Title

Ergonomic Control System for a Powered Human Exoskleton

Format

SOECS Senior Project Demonstration

Faculty Mentor Name

James Eason

Faculty Mentor Department

School of Engineering and Computer Science

Abstract/Artist Statement

Mechanical exoskeletons allow human users to lift greater weights and experience less fatigue during physical activities. Human exoskeletons need to be, not only, lightweight, durable, and strong, but they also require a sophisticated control interface. When operating a human exoskeleton, the user should be able to control the mechanical limbs as if they were an extension of their own body. If the control system is not intuitive enough or improperly designed, the advantages of the exoskeleton can be severely diminished. A team of senior Bioengineers at the University of the Pacific have taken on the task of improving the control system of a powered human exoskeleton arm. Using a custom designed control handle, the user can control the mechanical arm with ease. The handle utilizes force sensing resistors to detect pressures and movements of the operator's hand, which are then translated into mechanical movement. The control handle allows for flexion and extension in the elbow and shoulder joint, allowing the exoskeleton to mimic biological motion. The force sensors not only interpret motions of the arm, but also control a pneumatic system, allowing the exoskeleton to move at variable speeds.

Location

School of Engineering & Computer Science

Start Date

30-4-2011 2:00 PM

End Date

30-4-2011 3:30 PM

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Apr 30th, 2:00 PM Apr 30th, 3:30 PM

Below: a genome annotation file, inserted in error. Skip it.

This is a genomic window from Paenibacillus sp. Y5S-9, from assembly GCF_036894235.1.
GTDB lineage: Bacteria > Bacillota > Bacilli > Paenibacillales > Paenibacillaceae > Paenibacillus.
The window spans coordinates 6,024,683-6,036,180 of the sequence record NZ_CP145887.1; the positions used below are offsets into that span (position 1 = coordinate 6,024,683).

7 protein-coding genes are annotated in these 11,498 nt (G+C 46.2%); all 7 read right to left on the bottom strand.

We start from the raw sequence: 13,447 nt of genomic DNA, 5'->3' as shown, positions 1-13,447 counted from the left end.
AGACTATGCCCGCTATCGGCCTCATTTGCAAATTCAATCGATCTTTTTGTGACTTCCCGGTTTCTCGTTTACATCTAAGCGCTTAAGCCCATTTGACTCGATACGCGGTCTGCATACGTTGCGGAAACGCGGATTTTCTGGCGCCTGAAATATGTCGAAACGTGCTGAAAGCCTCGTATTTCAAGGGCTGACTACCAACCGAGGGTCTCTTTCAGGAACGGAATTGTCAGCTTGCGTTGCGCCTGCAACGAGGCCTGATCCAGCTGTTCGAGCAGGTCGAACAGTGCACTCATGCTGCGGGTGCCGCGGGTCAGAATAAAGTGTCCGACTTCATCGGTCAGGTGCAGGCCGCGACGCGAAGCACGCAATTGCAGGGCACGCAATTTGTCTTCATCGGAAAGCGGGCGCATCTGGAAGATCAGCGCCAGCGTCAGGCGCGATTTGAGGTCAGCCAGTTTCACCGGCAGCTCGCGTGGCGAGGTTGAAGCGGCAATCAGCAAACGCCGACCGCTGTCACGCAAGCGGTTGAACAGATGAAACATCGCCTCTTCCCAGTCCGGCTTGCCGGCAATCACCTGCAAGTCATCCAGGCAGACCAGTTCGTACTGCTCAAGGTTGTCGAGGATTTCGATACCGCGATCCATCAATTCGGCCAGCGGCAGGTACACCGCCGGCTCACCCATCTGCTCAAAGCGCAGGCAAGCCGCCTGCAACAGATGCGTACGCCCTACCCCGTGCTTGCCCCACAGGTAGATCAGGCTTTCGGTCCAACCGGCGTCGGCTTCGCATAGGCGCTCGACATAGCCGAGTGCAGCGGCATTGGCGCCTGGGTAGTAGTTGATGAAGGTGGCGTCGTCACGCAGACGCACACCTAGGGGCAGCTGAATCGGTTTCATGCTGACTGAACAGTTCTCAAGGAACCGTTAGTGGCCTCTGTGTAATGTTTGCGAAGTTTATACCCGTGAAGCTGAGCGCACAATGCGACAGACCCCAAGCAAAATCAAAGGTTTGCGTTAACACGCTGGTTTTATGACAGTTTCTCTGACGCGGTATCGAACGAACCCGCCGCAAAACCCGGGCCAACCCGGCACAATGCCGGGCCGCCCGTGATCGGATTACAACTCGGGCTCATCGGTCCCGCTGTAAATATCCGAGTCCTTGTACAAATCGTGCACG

Ergonomic Control System for a Powered Human Exoskleton

School of Engineering & Computer Science

Mechanical exoskeletons allow human users to lift greater weights and experience less fatigue during physical activities. Human exoskeletons need to be, not only, lightweight, durable, and strong, but they also require a sophisticated control interface. When operating a human exoskeleton, the user should be able to control the mechanical limbs as if they were an extension of their own body. If the control system is not intuitive enough or improperly designed, the advantages of the exoskeleton can be severely diminished. A team of senior Bioengineers at the University of the Pacific have taken on the task of improving the control system of a powered human exoskeleton arm. Using a custom designed control handle, the user can control the mechanical arm with ease. The handle utilizes force sensing resistors to detect pressures and movements of the operator's hand, which are then translated into mechanical movement. The control handle allows for flexion and extension in the elbow and shoulder joint, allowing the exoskeleton to mimic biological motion. The force sensors not only interpret motions of the arm, but also control a pneumatic system, allowing the exoskeleton to move at variable speeds.